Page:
WASHINGTON (Jan. 6)
When John F. Kennedy ran for president in 1960, some asked if a Catholic candidate would be beholden to the Catholic Church and the pope.
Lieberman, who was the Democratic candidate for vice president in 2000, would be the first Jewish candidate with a viable shot at the White House.
But while it has become routine for presidential candidates to express support for Israel, analysts say Lieberman may need to measure his comments carefully to avoid accusations that he is a pawn of Jewish interests.
To win the confidence and support of some voters, Lieberman, an observant Jew, will need to prove that he would be serving the United States, not Israel, analysts say.
When Lieberman toured the Middle East late last month, he still wasn’t a candidate for president. Yet he was more than just another visiting politician.
While his trip was intended, in part, to meet with American troops in the region, Lieberman used the visit to take a stand on Mideast issues.
On several occasions, he empathized with the plight of the Palestinians, and expressed his support for Arab efforts to halt Israeli-Palestinian violence.
“There’s strong support for the aspirations of the Palestinian people for independent statehood,” Lieberman told reporters in Ramallah. “The question is whether there will be sufficient leadership here and in the world to bring this about sooner than later.”
He also expressed support for a Saudi Arabian initiative that offers the prospect of peace with the Arab world if Israel gives up all the land it won in the 1967 Six-Day War, among other conditions. Israel and many American Jewish leaders oppose a full withdrawal, saying it would jeopardize Israel’s security.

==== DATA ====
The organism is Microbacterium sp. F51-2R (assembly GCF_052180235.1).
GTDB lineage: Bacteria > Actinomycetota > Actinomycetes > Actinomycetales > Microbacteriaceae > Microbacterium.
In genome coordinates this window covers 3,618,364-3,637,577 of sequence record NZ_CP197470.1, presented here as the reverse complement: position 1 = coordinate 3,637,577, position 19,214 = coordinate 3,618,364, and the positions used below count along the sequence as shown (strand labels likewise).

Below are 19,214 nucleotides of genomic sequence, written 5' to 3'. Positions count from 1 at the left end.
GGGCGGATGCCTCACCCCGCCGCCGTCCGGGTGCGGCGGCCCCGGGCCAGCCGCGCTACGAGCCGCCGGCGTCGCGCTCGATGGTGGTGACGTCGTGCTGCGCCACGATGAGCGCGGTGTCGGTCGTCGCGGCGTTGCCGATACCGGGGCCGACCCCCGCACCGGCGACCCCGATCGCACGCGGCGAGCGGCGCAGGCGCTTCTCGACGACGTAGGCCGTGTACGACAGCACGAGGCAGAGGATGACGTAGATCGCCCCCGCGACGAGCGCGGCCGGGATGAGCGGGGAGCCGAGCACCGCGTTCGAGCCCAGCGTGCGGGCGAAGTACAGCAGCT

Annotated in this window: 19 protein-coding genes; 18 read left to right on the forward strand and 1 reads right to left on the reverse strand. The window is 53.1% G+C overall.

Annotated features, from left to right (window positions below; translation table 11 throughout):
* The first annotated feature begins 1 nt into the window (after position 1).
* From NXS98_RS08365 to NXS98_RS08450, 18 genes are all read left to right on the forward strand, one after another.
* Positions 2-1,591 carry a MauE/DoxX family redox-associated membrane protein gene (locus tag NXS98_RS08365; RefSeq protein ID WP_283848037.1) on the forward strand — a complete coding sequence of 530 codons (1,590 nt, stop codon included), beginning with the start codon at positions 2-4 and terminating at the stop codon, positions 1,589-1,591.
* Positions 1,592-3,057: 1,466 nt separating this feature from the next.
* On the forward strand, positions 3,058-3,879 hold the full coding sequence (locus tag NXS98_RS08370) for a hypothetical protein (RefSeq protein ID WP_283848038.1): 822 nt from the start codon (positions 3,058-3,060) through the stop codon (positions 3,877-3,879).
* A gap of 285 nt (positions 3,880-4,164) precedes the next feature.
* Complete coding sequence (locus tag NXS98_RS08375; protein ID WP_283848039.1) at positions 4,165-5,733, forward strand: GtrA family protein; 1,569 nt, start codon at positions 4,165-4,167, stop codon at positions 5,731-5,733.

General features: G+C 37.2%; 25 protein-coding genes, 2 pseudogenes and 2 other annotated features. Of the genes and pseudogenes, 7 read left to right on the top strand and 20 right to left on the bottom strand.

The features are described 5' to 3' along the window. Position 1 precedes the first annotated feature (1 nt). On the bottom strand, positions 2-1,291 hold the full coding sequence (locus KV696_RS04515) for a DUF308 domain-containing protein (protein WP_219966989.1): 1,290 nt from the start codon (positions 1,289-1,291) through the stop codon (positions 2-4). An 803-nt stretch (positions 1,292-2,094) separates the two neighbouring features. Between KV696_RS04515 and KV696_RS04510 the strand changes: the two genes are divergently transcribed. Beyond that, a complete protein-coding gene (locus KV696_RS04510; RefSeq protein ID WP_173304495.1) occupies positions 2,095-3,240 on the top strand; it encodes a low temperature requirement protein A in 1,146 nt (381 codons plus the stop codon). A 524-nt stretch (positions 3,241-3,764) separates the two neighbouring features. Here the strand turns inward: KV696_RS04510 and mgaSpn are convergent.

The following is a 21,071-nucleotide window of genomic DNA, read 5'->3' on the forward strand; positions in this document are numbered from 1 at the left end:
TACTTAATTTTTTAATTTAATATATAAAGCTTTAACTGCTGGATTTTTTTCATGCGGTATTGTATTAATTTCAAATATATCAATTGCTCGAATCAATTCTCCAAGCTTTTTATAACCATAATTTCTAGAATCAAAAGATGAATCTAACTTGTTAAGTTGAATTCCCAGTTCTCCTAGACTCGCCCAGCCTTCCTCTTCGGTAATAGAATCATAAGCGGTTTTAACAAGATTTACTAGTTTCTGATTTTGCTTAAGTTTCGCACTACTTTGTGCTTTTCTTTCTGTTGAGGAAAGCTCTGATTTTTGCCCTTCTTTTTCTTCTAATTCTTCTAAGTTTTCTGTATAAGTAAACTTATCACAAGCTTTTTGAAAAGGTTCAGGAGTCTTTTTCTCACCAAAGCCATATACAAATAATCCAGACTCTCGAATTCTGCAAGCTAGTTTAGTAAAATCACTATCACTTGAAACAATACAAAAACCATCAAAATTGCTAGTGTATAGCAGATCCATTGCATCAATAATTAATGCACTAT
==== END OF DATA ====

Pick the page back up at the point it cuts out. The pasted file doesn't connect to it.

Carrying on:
Lieberman has been a consistently strong supporter of Israel, sponsoring last spring’s congressional resolution of solidarity with the Jewish state. He also has been a proponent of U.S. engagement to broker an Israeli-Palestinian peace.
Some American Jewish leaders therefore were shocked by Lieberman’s recent comments. The leaders say the community now sees him differently, as another politician who will say whatever is needed to get elected.
“There’s a lot of concern,” said one senior Jewish leader, who spoke on condition of anonymity. “There is a real sense I get from people that he is flip-flopping and saying what is convenient.”
Lieberman’s aides say the senator was just repeating sentiments he has expressed in the past. Because he is not officially a presidential candidate, his comments should not be seen in a political light, the aides say.
But to those who follow the Israeli-Palestinian conflict, Lieberman sent a clear signal that he would offer independent views on the Middle East, free of obligations to any group.
“The way a pro-Israel and Jewish candidate runs for president is by demonstrating that he’s fair,” said M. J. Rosenberg, policy director of the Israel Policy Forum. “The amount of compassion he demonstrated in his trip toward the Palestinians and their suffering will be unique to Lieberman.”
No one knows for sure how frequently Lieberman would address the Middle East on the campaign trail. Analysts generally view the issue in one of two ways.